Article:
Wednesday, June 6, 2012

A Gustatory Glimpse of the Past; Granny's Burnt Sugar Cake

I had actually forgotten about this particular type of cake but recently, while talking with my sister Tracy, she mentioned it and it came back into my memory with remarkable clarity.  It was the taste of dessert at birthday dinners that my Granny Rhinehart would host for my father or for his siblings.  It was always present at her large pot-luck-palooza Christmas parties and often in the quaint home where she lived and which I visited frequently in my childhood.  It is a taste unlike any other dessert, pastry or confection.  It is the taste of Burnt Sugar Cake.

In looking for information online, I came across a great blog with an excellent write-up and what looks like a great recipe:  You can check it out at

As for my personal quest to find that particular recipe that I was once familiar with and which I hope my sisters will enjoy, I got this recipe from my Aunt Barbara, my grandmother's oldest daughter.  She says it is virtually the same as Granny's.  Thus I will henceforth refer to this recipe as Granny's Burnt Sugar Cake.  Only she knows if her recipe was different and I will not be able to ask her for specific information on her recipe until I pass on as she has done.  But since she introduced us all to it and made it so delicious (as were all of her baked goods with the probable exception of mincemeat pie, which I always managed to avoid) I decided to call it after her, though I am also thankful to my sister for jogging my memory and for my Aunt Barbara for sending this to me.  As for the actual origins of burnt sugar cake, I suspect serendipity, though I have not found any kitchen lore about this unique treat.

I have not made it yet.  In most ways, it looks very similar to the one posted above (which has great pictures).  I plan to try them both.  For now, here is the family version as it was sent to me.  I am posting it as written because I believe in preserving the historicity and authenticity of nostalgic recipes like this (though I am also not opposed to making minor changes if such changes seem suitable).  It should be easy enough to follow as it is well written.  After a bit of practice, I will post my findings and, if indicated, will include any minor modifications to the recipe or clarifications to the instructions, which my field research may warrant.  Enjoy.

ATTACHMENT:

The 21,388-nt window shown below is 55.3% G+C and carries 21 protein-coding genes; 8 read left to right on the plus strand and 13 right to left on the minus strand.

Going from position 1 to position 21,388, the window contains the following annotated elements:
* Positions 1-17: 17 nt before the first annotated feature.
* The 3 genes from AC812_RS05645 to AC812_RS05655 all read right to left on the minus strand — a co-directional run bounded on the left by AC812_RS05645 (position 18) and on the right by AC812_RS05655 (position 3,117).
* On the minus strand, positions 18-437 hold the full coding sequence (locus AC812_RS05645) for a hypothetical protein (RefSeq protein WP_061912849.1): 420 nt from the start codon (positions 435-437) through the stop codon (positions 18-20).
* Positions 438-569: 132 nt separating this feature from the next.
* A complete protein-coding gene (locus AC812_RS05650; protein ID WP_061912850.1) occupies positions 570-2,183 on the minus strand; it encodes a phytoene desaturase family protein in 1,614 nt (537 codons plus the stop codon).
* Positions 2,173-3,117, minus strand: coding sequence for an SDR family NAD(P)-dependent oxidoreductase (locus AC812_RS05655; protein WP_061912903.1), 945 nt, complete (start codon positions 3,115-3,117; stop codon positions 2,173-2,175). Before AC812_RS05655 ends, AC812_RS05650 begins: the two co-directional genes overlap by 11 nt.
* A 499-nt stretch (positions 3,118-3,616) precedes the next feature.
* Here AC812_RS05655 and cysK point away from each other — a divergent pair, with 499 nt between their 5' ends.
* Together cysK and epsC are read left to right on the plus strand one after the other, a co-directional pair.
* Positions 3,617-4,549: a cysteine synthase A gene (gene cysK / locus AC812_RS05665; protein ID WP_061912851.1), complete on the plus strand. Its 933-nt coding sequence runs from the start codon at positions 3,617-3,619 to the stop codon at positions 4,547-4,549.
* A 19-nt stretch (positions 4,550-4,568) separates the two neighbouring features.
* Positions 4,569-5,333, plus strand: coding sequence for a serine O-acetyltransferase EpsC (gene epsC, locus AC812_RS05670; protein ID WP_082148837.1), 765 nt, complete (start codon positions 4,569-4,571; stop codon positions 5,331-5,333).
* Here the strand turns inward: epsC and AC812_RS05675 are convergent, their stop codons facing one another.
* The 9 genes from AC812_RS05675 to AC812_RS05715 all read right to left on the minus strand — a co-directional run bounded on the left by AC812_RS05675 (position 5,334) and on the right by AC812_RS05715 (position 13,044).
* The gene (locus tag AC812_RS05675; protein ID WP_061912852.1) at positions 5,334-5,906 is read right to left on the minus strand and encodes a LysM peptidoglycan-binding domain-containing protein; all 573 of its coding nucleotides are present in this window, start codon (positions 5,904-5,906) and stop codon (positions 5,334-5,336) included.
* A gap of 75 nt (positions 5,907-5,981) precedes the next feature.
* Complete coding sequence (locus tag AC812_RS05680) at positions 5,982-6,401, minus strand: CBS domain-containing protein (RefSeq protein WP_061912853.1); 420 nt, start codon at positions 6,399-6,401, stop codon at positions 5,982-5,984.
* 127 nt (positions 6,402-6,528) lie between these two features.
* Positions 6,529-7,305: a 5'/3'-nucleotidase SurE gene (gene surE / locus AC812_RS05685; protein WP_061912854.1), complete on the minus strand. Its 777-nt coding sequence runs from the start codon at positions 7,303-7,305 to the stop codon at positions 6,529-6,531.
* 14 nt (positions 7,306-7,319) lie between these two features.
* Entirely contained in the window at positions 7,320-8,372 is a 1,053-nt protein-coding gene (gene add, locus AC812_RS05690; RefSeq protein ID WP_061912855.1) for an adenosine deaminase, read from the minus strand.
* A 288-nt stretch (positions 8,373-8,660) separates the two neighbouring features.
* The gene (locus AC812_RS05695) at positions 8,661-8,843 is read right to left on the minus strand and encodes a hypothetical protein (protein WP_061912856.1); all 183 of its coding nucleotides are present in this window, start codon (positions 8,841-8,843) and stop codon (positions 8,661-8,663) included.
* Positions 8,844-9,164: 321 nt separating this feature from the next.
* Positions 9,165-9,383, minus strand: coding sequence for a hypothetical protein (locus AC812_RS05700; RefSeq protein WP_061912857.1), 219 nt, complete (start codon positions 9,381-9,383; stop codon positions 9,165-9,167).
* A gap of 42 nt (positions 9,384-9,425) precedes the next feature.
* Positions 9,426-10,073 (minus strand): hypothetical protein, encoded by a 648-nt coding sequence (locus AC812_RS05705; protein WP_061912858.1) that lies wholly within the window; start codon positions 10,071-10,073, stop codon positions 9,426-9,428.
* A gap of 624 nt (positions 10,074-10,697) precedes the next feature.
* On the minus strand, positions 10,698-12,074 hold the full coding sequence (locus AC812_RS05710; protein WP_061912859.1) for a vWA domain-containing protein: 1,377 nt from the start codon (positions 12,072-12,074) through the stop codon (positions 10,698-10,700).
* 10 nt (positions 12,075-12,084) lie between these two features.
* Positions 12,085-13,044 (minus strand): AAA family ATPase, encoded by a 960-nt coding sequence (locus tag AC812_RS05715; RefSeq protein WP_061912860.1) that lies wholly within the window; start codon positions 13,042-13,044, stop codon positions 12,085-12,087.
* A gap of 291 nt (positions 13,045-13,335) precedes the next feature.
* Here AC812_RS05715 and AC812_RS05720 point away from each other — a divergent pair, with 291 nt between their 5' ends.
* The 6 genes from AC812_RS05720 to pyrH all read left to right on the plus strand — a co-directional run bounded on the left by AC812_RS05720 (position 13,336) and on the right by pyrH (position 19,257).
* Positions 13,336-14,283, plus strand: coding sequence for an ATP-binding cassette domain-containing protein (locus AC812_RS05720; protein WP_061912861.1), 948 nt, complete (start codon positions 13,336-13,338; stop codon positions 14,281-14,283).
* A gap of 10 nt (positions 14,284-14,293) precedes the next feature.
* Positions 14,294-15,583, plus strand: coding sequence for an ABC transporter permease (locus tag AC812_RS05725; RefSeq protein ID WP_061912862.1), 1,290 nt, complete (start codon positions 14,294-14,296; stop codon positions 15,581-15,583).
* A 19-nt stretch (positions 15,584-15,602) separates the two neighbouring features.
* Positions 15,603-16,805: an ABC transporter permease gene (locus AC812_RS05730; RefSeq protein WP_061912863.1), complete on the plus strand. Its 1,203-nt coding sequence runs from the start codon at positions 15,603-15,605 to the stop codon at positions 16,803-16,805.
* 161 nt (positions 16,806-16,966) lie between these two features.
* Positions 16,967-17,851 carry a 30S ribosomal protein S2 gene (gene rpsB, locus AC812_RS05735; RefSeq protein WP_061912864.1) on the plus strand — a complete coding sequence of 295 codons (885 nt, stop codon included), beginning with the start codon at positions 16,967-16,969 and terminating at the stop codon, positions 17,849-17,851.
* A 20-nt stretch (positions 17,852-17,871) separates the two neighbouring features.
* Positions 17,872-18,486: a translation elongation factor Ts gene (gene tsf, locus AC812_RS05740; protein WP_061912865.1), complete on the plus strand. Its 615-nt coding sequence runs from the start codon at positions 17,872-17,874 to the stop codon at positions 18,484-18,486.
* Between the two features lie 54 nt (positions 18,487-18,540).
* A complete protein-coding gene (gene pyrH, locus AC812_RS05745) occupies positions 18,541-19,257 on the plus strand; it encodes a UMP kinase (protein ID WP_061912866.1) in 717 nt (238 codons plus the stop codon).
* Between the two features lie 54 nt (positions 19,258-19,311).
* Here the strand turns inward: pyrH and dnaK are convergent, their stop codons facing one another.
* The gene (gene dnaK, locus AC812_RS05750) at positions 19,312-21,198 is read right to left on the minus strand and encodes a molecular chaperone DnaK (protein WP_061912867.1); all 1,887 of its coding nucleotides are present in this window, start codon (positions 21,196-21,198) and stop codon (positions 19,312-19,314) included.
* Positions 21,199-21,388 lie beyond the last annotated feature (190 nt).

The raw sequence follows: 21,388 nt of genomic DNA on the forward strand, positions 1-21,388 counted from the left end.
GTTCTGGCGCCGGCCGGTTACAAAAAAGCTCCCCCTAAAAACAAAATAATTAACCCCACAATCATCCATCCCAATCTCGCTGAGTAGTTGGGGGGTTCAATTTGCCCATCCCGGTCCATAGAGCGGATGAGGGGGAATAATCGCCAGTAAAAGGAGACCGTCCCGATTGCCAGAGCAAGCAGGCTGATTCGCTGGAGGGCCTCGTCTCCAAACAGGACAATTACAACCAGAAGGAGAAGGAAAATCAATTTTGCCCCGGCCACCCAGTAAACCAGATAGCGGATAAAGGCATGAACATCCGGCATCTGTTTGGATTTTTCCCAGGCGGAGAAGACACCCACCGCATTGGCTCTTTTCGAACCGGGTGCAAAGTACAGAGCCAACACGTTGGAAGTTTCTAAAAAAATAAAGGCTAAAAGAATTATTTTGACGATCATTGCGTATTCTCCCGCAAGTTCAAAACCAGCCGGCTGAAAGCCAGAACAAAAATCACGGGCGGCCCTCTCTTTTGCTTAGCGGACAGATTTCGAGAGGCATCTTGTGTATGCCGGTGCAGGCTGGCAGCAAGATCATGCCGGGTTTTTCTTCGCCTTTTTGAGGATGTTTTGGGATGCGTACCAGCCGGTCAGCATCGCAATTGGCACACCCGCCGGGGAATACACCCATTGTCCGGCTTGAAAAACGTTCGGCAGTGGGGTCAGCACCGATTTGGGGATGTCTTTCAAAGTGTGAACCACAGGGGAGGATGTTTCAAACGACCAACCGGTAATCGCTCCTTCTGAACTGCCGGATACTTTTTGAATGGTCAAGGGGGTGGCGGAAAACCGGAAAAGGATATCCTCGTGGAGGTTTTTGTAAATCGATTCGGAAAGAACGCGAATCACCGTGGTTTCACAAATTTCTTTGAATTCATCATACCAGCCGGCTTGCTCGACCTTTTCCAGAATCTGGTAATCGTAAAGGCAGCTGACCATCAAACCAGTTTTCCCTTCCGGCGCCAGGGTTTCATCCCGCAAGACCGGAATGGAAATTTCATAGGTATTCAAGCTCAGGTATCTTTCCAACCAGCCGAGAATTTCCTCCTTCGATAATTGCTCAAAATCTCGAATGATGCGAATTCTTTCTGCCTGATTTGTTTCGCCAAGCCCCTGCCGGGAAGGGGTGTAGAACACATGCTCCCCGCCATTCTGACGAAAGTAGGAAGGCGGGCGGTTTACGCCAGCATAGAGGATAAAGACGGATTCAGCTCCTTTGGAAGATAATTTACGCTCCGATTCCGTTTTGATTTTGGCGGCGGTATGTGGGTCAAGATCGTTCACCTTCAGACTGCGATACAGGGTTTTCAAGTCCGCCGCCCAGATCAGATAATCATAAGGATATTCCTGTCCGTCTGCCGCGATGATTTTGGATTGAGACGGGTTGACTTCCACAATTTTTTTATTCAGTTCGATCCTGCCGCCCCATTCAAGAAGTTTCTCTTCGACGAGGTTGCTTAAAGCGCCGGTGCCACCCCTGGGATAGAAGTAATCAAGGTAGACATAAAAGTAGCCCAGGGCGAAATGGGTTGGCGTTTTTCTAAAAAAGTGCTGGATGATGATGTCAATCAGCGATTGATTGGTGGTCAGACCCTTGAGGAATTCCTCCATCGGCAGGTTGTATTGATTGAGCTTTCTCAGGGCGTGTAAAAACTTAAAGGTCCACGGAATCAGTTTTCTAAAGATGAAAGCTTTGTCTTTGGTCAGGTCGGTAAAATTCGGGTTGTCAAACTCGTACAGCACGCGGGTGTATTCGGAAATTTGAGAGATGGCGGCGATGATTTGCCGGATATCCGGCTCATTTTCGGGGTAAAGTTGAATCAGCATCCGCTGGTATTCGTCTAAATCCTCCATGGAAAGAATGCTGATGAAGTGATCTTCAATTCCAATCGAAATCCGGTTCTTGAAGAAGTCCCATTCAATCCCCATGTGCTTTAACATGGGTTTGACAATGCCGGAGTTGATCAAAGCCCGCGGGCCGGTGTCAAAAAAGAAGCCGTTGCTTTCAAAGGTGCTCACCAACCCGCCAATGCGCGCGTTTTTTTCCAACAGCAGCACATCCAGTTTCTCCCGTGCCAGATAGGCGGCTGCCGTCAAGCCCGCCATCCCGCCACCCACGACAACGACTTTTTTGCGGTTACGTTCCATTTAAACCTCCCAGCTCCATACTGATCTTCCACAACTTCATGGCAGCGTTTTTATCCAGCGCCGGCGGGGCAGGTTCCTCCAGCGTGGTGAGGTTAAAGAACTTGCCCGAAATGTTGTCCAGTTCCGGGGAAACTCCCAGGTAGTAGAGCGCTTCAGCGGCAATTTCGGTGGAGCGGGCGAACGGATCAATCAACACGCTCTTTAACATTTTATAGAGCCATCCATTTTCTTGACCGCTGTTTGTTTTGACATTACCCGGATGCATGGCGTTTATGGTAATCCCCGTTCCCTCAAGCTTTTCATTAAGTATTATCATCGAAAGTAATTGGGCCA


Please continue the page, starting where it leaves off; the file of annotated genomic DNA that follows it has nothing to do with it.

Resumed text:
Burnt Sugar Cake
Make a burnt sugar syrup to make this old-fashioned cake.  


Burnt Sugar Syrup
3/4 c. sugar
3/4 c. boiling water
See directions below

Burnt Sugar Cake
3 c. sifted cake flour - sift before measuring (plain flour works fine)
2 tsp. baking powder
1/2 tsp. salt
3/4 c. sweet butter at room temperature
1 1/4 c. sugar
3 eggs at room temperature
1/2 c. burnt sugar syrup (see below)
1 tsp. vanilla

Burnt Sugar Frosting
1/4 c. unsalted butter
1 lb. powdered sugar, sifted
1/4 tsp. salt
1/4 c. burnt sugar syrup
1 tsp. vanilla


Burnt Sugar Syrup
Melt 3/4 c. sugar in a skillet over low heat, stirring occasionally until it turns into an amber-colored liquid.  Turn off heat and very carefully add boiling water.  Mixture will splatter at first.  Return the caramel to low heat and simmer, stirring frequently, until the sugar and water are thoroughly mixed and smooth.  Set aside to cool to room temperature.

Burnt Sugar Cake
Adjust rack to lower third of oven; preheat oven to 350 degrees.  Grease and flour two 9-inch layer cake pans.  Line pans with parchment paper rounds.  Sift together flour, baking powder and salt; set aside.  Cream butter until smooth.  Add sugar and continue creaming until light and fluffy.  Add eggs, one at a time, beating after each addition until well blended.  To the 1/2 c. of burnt sugar syrup add enough water to make 1 c.  Stir in the vanilla.  Add the dry ingredients to the butter mixture alternately with the burnt sugar syrup mixture, beginning and ending with the dry ingredients, until well blended and smooth.  Divide the batter between the two cake pans.  Bake about 25 minutes, or until the surface springs back slightly when lightly touched in the center, and the cakes contract from the pans.  Cool 10 minutes on wire racks, then invert on racks, carefully peel off paper liners, turn baked side up and cool completely before frosting.  Fill and frost with Burnt Sugar Frosting.  Decorate with whole pecan halves.

Burnt Sugar Frosting
Cream 1/4 c. unsalted butter until light and fluffy.  Gradually beat in 1 pound (1 box) powdered sugar (sifted), with 1/4 tsp. salt, 1/4 c. burnt sugar syrup and 1 tsp. vanilla  until creamy smooth and spreadable.  If mixture is stiff, add water, a teaspoon at a time.

One thought that occurs to me is that I would like volume measurements on the powdered sugar rather than weight (hope they actually sell 1 lb. packages or else I'll finally have to get a good digital scale).  The other thought is that I would like to trick the pecans out just a bit, either by roasting them a bit and salting them (good contrast with all of the sugar going on) or candy them (more sugar cannot be bad either).  


  1. Nothing tastes better than a nostalgic dessert:)

    Hope you guys are going well.

  2. Oh wow this sounds good! If I weren't tied up with raspberries right now, I might be baking this up today!